Letter to the Editor
This Spring, "Take 5" and Ensure a Brighter Future
Tuesday, March 29, 2016
The recent passing of former First Lady Nancy Reagan generated new attention to her leadership in the battle against drug abuse in America.
Over the years much debate has ensued over her role in the "war on drugs" and whether or not true progress was made on her watch and thereafter.
Some historical perspective is in order. I think many Iowans would be stunned to know that in the late 1970's, 55 precent of young people in America were considered casual users of drugs. Shortly after coming into the White House, Nancy Reagan took a personal interest in the issue and helped usher in an era that focused on preventing drug abuse in America.
Of course the most memorable phrase of the era was "Just Say No," and parents and families were encouraged by leaders across the country to take an active role in preventing drug abuse in their families.
From 1980-1990, America saw the greatest decline in drug usage among teens in the nation's history. Despite some brief trends in the other direction, historically drug use and related crime have been on the decline ever since.
Today about 10% of Americans are considered to be current users of illegal drugs. Likewise, fewer young people drink alcohol and even fewer begin smoking than at any time in the past 20 years. This should all be welcome news to those of us who believe fewer drugs on our streets means a healthier and more productive society.
Despite this good news, many people wrongly believe drug control efforts have been a failure, and that we needlessly lock away too many people for casual drug usage. While we clearly have room for improvement, this view too quickly discredits the work done every day by people preventing drug abuse and related crime.
For example, in Iowa we have sent fewer people to prison for drug related charges for three consecutive years. The number of people sent to Iowa prison last year for casual marijuana use? Zero. The fact is you have to work pretty hard to end up in Iowa prison. In most drug-related cases people end up there for violating probation or parole, or for trafficking large sums of narcotics.
Correspondingly, an increasing number of Iowans are receiving drug treatment, and more people leaving drug treatment are staying employed six months after completing their programs. In many cases the criminal justice system is the impetus for Iowans being sent to treatment and returning as productive citizens.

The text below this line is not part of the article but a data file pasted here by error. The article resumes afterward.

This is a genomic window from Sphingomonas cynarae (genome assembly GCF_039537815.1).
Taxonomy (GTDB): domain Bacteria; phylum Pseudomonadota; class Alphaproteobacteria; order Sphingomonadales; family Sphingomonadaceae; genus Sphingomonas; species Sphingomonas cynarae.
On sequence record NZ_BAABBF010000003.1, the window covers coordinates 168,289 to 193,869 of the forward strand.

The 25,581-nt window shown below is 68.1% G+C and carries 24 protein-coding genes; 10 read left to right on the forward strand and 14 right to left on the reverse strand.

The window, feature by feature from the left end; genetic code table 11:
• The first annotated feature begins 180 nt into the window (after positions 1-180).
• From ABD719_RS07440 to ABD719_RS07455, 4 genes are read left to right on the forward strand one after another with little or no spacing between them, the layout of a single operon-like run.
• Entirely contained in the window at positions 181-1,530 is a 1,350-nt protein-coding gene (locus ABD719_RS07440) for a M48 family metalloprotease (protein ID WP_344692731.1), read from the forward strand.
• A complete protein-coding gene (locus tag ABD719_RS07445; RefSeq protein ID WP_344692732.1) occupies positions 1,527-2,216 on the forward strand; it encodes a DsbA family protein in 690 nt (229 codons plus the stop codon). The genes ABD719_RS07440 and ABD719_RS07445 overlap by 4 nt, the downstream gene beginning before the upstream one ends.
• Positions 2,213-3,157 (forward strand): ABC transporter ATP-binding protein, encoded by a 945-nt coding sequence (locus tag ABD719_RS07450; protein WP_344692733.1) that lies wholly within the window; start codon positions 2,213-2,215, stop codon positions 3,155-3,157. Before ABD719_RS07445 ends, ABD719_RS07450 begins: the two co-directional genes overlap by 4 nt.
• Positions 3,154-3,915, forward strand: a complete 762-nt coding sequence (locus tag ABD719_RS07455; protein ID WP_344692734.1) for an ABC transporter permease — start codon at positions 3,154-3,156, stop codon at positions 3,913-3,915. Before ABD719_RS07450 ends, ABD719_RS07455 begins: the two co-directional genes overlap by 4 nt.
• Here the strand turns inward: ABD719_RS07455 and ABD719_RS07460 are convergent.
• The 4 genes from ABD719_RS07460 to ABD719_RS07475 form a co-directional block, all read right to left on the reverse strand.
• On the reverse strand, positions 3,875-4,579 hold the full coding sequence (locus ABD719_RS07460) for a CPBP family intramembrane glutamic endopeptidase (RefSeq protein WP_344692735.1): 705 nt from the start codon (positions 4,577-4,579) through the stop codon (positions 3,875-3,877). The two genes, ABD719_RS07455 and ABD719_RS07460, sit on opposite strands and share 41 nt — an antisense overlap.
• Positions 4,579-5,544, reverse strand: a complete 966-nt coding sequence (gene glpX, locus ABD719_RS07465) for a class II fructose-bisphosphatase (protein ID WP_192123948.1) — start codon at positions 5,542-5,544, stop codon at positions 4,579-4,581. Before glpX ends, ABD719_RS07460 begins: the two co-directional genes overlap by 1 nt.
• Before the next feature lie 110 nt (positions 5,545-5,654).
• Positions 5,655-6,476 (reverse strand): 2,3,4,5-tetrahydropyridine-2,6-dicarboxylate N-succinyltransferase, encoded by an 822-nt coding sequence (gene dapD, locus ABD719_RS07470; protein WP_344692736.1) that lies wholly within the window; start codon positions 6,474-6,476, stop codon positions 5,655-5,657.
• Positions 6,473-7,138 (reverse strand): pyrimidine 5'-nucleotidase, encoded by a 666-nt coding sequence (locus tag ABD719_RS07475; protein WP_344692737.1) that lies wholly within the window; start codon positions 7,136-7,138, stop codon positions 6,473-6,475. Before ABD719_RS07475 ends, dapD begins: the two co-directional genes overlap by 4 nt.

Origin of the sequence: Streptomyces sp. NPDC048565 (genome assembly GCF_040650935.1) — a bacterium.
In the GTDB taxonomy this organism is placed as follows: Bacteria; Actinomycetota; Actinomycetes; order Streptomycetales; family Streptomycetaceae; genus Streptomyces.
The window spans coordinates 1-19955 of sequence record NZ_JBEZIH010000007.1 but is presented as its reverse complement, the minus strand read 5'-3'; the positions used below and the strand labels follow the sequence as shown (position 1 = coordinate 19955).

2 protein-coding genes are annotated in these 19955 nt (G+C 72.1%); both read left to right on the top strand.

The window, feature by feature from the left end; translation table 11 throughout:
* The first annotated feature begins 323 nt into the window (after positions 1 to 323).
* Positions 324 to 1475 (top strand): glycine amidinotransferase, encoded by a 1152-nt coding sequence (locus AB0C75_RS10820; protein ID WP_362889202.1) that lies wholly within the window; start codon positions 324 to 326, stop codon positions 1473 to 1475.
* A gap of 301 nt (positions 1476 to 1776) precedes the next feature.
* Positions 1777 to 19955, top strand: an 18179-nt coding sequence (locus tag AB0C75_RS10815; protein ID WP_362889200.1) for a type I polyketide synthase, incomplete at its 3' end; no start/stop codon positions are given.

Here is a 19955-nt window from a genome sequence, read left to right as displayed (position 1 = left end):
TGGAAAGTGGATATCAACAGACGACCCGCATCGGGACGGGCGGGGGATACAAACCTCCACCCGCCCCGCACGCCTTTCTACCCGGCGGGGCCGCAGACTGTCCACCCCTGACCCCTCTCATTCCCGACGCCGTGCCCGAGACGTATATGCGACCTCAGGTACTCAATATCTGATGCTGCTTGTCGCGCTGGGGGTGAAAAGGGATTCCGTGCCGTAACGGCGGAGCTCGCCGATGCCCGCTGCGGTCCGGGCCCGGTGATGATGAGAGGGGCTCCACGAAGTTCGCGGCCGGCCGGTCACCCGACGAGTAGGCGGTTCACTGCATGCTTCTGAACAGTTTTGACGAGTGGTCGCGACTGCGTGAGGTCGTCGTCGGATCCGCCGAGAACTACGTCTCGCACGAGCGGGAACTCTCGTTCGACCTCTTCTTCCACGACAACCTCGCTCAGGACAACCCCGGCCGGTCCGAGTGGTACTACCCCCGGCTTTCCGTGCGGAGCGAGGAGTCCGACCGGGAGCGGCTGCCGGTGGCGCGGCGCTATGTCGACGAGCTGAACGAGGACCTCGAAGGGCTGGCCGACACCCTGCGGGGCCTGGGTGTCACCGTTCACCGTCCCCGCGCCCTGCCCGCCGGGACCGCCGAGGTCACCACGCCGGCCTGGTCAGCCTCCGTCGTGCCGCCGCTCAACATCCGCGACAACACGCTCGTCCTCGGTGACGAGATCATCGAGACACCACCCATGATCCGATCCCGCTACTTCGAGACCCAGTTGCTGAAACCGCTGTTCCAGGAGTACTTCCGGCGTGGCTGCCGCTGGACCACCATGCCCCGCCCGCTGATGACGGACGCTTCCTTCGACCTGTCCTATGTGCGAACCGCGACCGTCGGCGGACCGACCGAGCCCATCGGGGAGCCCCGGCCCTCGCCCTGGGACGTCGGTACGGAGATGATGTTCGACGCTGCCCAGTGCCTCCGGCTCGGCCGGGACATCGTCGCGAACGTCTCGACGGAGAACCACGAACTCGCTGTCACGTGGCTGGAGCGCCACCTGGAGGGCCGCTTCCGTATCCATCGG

In Iowa counties where anti-drug task forces are in operation, admissions to drug treatment centers are higher. Additionally, these task forces are responsible for rescuing many neglected children. Last year alone over 400 children who were abused or neglected due to drug usage in the home were referred for services. Without law enforcement officers on the ground doing their jobs, in most cases these kids would never receive the help they need.
Certainly we face big challenges. Iowa, like other states, faces a major threat from prescription drug abuse and the resurgence of heroin. Despite gains, too few people have access to quality drug treatment programs.
In Iowa, fewer young people see marijuana as a dangerous drug and therefore are more likely to experiment with it. This should not be taken lightly.
Nationwide about five million people in the past decade have become regular marijuana users. The National Institute on Drug Abuse reports over 70% of young people who became regular drug users started with marijuana.
It's quite tempting for those without all the facts to simply say we have failed, and decide to let up. But to me, doing so would mean letting down far too many people. In particular, our youth, those with mental health problems, and others faced with generational poverty.
While we clearly have work to do, it is worth noting all the success achieved by Iowans working every day to prevent drug abuse, and helping those who are addicted. Our state and nation are safer, healthier places because they haven't given up.
We shouldn't either. Spring is set aside each year as a time to "Take 5." Taking five minutes to talk with your kids or other loved ones about drug abuse can make a world of difference. Some studies suggest having a short, specific talk that reinforces your values and hopes for your children can make it 50% less likely they will ever experiment with drugs.
Visit http://www.pdfi.info for more information and resources that can help you have the talk. This simple act can go a long way to helping our next generation be as drug free as possible.